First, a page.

In early 19th century America, the country that had been founded on high ideals such as freedom, justice, and pursuit of happiness for all seemed to have left behind a significant number of its citizens –especially women of all races. Although life in the 1800‘s was generally difficult, historical accounts portray the lives of 19th century women as especially harsh:
“The underprivileged white women, mostly poor farmers‘ daughters, often worked to support themselves, as their husbands or fathers were not making enough money to support the family. Their jobs included working for higher class families, doing household duties such as cleaning, cooking or even field work. In addition to their other jobs, these women also had all the responsibilities of their household: cleaning, cooking, taking care of the children, making clothes … A lot was expected from these women, and they were often tired and sickly. The life expectancy of women in the 19th century was in the late forties, very low compared to the late seventies life expectancy today…”
If the lives of underprivileged white women were dismal, the lives of many other 19th century women living in America were much worse:
“The African American women of this time were mostly enslaved. The women did housework of all kinds including serving as nannies for their masters‘ children, and were also used to work in the fields. Most slaves could not read or write, and had little to no education. When women were done working for their masters they often went back to their slave quarters and homes and did housework there. Few were lucky enough to have a family that stayed together. Normally, women were separated from their husbands and children due to the slave trade. The lives of Irish and Native American women were in many ways as difficult and uncertain than their African sisters because they were considered at the very bottom of the social class. In addition to hard work and other hardships, women generally were expected to bear large numbers of children which was very hazardous …”
“… In general, the 19th century woman had no or very few political rights. She was unable to vote, or have any political views. She also had a very limited career selection, as women were excluded from most professions. A factor in this exclusion could have been a lack of education, since women were not often very educated …”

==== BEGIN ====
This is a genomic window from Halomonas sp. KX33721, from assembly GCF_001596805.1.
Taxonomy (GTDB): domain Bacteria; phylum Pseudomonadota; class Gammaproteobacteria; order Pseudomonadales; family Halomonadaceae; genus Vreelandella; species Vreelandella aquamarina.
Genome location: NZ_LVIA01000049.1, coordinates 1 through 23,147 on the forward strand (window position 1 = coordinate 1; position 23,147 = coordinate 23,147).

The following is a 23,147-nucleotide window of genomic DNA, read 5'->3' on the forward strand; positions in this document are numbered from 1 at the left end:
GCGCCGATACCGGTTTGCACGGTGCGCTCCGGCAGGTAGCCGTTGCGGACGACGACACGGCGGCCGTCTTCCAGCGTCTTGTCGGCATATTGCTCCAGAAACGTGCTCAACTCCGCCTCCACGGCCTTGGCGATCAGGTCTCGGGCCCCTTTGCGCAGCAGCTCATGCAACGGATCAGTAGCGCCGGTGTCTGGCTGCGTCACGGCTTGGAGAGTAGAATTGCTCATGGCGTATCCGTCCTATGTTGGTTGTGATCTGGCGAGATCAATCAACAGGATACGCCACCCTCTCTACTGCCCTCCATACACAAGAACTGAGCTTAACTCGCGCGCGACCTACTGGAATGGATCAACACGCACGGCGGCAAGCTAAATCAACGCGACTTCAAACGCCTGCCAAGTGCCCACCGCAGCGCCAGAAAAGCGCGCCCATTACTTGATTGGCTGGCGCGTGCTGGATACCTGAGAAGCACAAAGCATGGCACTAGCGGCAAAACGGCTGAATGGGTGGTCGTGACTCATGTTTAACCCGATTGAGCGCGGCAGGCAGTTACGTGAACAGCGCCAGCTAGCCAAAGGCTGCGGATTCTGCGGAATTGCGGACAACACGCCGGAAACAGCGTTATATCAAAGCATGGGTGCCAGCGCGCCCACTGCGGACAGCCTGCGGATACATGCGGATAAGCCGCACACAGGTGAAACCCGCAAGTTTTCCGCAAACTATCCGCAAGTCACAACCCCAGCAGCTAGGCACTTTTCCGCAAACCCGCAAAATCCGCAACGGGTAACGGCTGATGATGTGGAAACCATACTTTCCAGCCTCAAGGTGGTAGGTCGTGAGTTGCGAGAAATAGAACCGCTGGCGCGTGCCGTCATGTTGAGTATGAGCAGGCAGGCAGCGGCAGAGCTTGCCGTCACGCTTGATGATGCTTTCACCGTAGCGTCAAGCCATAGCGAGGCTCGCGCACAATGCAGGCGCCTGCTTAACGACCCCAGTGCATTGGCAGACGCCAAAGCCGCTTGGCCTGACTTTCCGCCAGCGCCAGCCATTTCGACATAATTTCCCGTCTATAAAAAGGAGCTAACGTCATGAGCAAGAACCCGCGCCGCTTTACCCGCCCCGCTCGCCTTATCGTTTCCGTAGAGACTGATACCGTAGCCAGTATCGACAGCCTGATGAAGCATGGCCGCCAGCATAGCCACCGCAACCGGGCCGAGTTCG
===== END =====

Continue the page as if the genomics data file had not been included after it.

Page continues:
How did the early SCNs respond to the social and political obstacles for women in the 1800‘s and beyond? It seems that many of these barriers were conquered through the SCN commitment to education, which opened many doors for women. In 1814, when most of Kentucky was still considered a wilderness, the pioneer SCNs began their first school. In an historical account presented by Anna Blanche McGill in her book, ―The Sisters of Charity of Nazareth (1917)‖, McGill states:
“In August, 1814, Nazareth’s first school was begun, with Sisters Ellen O‘Connell and Harriet Gardiner as faculty, assisted when possible by Mother Catherine. All three were women of excellent mentality, industry, and power of imparting instruction. The first pupil received was Cecilia O‘Brien, daughter of a neighboring farmer. This little girl entered as a day pupil and she eventually became a member of the community as Sister Cecily … Owing to the distances between the farm houses and Nazareth there were few day pupils in the school‘s early days. The majority were boarders from the surrounding country. By the first of December there were nine little girls … a year later the enrollment was thirty-four students from Nelson County and adjoining regions. This was considered a large school, considering the sparsely settled country, the difficulties of going to and fro, and other general conditions of pioneer days.”
By 1818 the SCNs were asked to expand their mission of education by opening a day school in Bardstown which was called “Bethlehem,” and the great legacy of SCN educators continued to grow from there. McGill describes the daily life of these early SCN educators: